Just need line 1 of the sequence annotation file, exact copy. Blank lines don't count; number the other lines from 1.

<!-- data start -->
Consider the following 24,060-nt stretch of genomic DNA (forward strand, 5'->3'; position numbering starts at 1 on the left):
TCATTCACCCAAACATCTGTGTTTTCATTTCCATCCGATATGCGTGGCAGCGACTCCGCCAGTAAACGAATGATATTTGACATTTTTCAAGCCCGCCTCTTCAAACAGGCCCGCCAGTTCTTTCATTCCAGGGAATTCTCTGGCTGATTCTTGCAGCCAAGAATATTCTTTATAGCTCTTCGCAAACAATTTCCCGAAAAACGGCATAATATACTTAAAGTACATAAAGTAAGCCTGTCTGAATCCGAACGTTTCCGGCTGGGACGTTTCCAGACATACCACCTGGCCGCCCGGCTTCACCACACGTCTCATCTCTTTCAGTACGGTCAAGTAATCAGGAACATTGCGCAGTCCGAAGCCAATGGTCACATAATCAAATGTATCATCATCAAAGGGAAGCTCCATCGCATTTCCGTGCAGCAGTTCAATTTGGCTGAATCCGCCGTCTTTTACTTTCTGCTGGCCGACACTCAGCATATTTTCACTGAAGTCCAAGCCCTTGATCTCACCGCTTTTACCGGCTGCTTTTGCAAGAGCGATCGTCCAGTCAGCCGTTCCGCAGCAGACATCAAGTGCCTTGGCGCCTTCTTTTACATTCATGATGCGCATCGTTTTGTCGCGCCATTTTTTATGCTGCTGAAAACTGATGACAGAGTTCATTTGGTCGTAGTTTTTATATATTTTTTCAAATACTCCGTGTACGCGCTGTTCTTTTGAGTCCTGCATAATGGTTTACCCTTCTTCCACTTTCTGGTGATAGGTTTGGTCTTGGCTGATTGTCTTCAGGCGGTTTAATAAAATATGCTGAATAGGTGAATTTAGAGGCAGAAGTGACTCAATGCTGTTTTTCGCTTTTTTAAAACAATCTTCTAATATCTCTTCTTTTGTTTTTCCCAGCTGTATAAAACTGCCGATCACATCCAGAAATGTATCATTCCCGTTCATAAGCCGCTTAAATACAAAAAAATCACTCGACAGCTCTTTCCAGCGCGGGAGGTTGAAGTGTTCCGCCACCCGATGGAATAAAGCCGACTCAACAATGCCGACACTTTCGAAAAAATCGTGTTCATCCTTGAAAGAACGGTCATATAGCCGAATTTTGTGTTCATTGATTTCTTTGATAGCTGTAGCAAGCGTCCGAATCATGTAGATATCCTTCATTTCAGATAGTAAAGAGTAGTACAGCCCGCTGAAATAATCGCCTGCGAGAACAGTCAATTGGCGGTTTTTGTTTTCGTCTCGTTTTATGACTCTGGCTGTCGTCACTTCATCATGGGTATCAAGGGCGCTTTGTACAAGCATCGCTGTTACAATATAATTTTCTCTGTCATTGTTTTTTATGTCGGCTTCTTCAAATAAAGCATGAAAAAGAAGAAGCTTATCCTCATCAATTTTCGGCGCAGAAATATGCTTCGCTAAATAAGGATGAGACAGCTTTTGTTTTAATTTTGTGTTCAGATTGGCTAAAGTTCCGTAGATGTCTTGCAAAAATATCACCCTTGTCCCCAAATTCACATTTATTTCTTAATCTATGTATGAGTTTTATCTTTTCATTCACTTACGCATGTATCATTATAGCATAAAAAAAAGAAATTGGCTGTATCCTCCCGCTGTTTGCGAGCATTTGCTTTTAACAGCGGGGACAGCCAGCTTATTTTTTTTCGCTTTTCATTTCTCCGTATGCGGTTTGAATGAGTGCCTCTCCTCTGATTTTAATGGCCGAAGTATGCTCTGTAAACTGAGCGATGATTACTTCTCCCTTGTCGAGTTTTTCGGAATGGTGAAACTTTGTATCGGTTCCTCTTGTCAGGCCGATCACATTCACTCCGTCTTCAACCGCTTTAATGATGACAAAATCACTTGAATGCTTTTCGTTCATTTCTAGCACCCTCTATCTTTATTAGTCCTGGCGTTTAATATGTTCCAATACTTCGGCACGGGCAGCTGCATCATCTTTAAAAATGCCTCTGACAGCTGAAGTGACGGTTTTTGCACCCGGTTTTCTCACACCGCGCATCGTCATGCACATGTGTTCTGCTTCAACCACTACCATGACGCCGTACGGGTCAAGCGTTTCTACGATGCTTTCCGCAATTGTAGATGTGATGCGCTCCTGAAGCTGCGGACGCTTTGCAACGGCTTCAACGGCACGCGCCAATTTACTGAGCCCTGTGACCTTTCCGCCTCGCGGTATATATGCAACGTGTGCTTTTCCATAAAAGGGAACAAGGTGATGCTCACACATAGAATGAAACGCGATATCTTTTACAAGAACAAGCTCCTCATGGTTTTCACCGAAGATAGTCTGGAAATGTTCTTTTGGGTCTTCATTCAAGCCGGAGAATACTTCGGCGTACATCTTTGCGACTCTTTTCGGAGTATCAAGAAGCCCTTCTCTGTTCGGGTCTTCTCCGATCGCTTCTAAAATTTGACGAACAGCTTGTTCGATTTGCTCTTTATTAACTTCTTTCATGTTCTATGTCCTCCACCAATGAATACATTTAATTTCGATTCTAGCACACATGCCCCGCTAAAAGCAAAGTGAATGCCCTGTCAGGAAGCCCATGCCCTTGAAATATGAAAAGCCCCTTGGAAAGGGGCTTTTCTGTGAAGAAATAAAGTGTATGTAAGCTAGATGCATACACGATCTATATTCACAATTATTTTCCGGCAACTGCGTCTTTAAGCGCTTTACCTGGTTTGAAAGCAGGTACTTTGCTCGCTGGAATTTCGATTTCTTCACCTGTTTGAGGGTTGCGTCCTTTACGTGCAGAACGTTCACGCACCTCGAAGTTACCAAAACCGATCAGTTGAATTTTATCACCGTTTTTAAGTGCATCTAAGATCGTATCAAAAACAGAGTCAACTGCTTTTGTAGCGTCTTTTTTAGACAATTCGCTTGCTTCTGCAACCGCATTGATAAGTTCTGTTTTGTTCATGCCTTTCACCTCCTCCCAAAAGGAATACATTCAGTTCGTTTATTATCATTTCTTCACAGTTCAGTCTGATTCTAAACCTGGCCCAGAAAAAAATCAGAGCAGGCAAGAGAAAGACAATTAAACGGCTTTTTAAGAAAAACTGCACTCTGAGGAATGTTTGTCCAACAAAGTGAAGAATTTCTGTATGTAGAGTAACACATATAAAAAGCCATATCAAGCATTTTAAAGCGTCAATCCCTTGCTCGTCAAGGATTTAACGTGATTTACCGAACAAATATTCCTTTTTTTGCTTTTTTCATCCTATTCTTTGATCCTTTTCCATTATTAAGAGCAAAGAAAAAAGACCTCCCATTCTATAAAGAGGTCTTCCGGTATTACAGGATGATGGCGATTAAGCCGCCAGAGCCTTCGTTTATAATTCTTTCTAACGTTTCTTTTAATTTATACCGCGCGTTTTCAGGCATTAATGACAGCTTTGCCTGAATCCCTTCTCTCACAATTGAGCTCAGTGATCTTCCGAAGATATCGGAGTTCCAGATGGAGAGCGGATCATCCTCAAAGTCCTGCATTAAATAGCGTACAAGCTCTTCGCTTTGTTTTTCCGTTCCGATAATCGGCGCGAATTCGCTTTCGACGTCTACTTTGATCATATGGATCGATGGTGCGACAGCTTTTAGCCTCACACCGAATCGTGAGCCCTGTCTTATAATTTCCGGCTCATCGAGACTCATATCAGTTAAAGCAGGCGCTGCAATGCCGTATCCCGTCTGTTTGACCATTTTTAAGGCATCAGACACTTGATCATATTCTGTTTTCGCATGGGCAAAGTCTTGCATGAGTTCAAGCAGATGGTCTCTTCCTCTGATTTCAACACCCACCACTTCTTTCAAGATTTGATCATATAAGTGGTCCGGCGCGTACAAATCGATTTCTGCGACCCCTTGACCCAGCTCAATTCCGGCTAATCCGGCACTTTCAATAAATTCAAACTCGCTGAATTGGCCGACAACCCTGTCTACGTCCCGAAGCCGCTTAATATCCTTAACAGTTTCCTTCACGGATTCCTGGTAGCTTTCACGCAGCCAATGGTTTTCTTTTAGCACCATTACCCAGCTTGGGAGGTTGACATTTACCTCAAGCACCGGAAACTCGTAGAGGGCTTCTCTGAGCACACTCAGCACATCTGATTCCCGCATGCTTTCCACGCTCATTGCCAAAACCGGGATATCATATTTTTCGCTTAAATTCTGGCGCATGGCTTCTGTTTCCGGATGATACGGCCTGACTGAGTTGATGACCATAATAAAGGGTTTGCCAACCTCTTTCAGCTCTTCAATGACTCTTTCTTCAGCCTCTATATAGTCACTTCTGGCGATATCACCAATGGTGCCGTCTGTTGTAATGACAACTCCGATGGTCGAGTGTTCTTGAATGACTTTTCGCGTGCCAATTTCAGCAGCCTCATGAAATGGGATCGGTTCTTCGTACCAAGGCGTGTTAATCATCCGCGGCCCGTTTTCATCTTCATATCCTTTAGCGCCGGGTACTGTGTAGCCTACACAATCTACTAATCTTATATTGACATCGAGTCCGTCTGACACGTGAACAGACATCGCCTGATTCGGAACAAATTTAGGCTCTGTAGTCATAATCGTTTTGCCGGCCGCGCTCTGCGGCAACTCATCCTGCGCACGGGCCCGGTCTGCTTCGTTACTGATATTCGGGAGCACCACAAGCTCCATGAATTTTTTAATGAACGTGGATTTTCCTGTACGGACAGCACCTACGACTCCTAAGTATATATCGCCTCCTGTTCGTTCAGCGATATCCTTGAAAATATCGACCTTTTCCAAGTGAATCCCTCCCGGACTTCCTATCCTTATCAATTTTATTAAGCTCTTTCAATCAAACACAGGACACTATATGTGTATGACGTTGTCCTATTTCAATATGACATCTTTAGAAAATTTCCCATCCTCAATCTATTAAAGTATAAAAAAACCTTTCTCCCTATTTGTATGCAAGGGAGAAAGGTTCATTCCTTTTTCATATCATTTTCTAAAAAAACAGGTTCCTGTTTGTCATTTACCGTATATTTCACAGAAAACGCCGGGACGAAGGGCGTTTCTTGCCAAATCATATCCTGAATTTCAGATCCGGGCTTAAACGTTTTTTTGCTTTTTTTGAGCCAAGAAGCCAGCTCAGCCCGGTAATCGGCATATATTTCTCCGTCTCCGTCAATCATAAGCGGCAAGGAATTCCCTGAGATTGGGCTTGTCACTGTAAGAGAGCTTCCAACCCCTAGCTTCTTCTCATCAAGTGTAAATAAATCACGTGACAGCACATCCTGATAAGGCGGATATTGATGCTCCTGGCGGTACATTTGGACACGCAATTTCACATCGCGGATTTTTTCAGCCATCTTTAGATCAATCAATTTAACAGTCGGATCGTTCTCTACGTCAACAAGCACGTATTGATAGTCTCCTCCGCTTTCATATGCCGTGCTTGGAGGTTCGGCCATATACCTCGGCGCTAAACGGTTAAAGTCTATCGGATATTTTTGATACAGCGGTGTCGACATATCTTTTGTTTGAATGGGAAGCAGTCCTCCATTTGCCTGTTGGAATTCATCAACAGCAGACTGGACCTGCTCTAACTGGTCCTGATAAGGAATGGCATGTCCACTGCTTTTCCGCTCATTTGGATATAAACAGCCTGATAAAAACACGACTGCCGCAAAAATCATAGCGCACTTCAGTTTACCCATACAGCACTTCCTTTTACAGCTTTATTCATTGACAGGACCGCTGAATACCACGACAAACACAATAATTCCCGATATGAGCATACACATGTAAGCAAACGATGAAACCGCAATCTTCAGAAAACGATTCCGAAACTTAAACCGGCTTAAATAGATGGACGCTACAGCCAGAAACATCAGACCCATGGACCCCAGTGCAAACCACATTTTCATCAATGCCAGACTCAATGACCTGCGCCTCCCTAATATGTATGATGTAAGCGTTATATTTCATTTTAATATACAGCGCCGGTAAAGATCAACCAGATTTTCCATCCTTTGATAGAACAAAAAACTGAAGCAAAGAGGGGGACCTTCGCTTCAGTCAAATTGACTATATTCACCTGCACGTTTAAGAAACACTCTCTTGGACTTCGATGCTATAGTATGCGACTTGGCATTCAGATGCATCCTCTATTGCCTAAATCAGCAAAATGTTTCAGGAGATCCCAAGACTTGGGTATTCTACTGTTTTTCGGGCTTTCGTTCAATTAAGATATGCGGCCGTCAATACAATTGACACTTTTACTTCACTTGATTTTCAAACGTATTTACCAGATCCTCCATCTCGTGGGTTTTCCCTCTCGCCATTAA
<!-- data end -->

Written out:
Consider the following 24,060-nt stretch of genomic DNA (forward strand, 5'->3'; position numbering starts at 1 on the left):